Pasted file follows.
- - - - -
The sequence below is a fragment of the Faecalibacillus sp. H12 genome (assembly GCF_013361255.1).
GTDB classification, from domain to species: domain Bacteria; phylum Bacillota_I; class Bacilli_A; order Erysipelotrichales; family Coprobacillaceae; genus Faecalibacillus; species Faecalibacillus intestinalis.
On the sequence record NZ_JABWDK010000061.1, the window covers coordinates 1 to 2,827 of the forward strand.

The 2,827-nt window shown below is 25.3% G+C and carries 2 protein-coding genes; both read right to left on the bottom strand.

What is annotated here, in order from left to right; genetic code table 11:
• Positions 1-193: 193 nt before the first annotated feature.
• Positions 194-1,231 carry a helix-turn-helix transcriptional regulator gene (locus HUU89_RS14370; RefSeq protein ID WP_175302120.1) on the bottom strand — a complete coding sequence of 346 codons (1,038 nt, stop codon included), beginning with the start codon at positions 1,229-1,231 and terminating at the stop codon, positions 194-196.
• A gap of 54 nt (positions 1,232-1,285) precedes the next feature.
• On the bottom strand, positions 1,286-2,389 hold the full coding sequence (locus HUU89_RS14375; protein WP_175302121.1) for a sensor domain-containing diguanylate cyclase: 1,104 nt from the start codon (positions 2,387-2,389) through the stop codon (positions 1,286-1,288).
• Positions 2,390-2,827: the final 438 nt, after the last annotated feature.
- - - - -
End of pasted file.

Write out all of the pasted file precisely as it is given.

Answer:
The sequence below is a fragment of the Faecalibacillus sp. H12 genome (assembly GCF_013361255.1).
GTDB classification, from domain to species: domain Bacteria; phylum Bacillota_I; class Bacilli_A; order Erysipelotrichales; family Coprobacillaceae; genus Faecalibacillus; species Faecalibacillus intestinalis.
On the sequence record NZ_JABWDK010000061.1, the window covers coordinates 1 to 2,827 of the forward strand.

The 2,827-nt window shown below is 25.3% G+C and carries 2 protein-coding genes; both read right to left on the bottom strand.

What is annotated here, in order from left to right; genetic code table 11:
• Positions 1-193: 193 nt before the first annotated feature.
• Positions 194-1,231 carry a helix-turn-helix transcriptional regulator gene (locus HUU89_RS14370; RefSeq protein ID WP_175302120.1) on the bottom strand — a complete coding sequence of 346 codons (1,038 nt, stop codon included), beginning with the start codon at positions 1,229-1,231 and terminating at the stop codon, positions 194-196.
• A gap of 54 nt (positions 1,232-1,285) precedes the next feature.
• On the bottom strand, positions 1,286-2,389 hold the full coding sequence (locus HUU89_RS14375; protein WP_175302121.1) for a sensor domain-containing diguanylate cyclase: 1,104 nt from the start codon (positions 2,387-2,389) through the stop codon (positions 1,286-1,288).
• Positions 2,390-2,827: the final 438 nt, after the last annotated feature.